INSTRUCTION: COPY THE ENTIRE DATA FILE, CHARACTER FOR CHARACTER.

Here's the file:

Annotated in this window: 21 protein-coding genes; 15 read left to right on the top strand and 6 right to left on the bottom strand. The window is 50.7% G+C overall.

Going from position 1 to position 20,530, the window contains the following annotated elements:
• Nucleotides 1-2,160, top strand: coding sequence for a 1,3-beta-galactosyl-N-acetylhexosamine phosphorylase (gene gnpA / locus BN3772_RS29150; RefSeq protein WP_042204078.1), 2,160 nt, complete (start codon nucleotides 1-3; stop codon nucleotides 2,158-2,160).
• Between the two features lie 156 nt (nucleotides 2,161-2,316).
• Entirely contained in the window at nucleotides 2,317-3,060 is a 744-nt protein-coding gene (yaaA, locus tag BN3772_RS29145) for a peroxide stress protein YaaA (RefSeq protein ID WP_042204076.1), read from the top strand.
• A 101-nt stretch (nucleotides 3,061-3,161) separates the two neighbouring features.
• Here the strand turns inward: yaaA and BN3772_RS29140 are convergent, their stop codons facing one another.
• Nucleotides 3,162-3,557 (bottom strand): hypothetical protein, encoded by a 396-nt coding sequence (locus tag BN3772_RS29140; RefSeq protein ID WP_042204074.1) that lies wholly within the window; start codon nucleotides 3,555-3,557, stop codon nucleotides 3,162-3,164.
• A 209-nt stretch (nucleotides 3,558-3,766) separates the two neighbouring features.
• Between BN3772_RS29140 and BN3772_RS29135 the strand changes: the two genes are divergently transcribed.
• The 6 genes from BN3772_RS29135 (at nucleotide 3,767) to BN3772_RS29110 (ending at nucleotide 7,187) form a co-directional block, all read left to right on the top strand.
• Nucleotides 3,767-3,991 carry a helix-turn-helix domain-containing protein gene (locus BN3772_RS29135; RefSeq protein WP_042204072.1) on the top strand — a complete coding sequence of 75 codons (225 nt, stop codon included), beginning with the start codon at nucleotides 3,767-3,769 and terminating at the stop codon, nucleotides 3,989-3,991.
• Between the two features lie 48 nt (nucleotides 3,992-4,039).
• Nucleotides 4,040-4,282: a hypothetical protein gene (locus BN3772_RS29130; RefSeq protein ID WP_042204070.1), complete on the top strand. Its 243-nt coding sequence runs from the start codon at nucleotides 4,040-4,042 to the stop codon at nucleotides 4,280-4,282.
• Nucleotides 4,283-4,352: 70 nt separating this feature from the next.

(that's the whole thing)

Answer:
Annotated in this window: 21 protein-coding genes; 15 read left to right on the top strand and 6 right to left on the bottom strand. The window is 50.7% G+C overall.

Going from position 1 to position 20,530, the window contains the following annotated elements:
• Nucleotides 1-2,160, top strand: coding sequence for a 1,3-beta-galactosyl-N-acetylhexosamine phosphorylase (gene gnpA / locus BN3772_RS29150; RefSeq protein WP_042204078.1), 2,160 nt, complete (start codon nucleotides 1-3; stop codon nucleotides 2,158-2,160).
• Between the two features lie 156 nt (nucleotides 2,161-2,316).
• Entirely contained in the window at nucleotides 2,317-3,060 is a 744-nt protein-coding gene (yaaA, locus tag BN3772_RS29145) for a peroxide stress protein YaaA (RefSeq protein ID WP_042204076.1), read from the top strand.
• A 101-nt stretch (nucleotides 3,061-3,161) separates the two neighbouring features.
• Here the strand turns inward: yaaA and BN3772_RS29140 are convergent, their stop codons facing one another.
• Nucleotides 3,162-3,557 (bottom strand): hypothetical protein, encoded by a 396-nt coding sequence (locus tag BN3772_RS29140; RefSeq protein ID WP_042204074.1) that lies wholly within the window; start codon nucleotides 3,555-3,557, stop codon nucleotides 3,162-3,164.
• A 209-nt stretch (nucleotides 3,558-3,766) separates the two neighbouring features.
• Between BN3772_RS29140 and BN3772_RS29135 the strand changes: the two genes are divergently transcribed.
• The 6 genes from BN3772_RS29135 (at nucleotide 3,767) to BN3772_RS29110 (ending at nucleotide 7,187) form a co-directional block, all read left to right on the top strand.
• Nucleotides 3,767-3,991 carry a helix-turn-helix domain-containing protein gene (locus BN3772_RS29135; RefSeq protein WP_042204072.1) on the top strand — a complete coding sequence of 75 codons (225 nt, stop codon included), beginning with the start codon at nucleotides 3,767-3,769 and terminating at the stop codon, nucleotides 3,989-3,991.
• Between the two features lie 48 nt (nucleotides 3,992-4,039).
• Nucleotides 4,040-4,282: a hypothetical protein gene (locus BN3772_RS29130; RefSeq protein ID WP_042204070.1), complete on the top strand. Its 243-nt coding sequence runs from the start codon at nucleotides 4,040-4,042 to the stop codon at nucleotides 4,280-4,282.
• Nucleotides 4,283-4,352: 70 nt separating this feature from the next.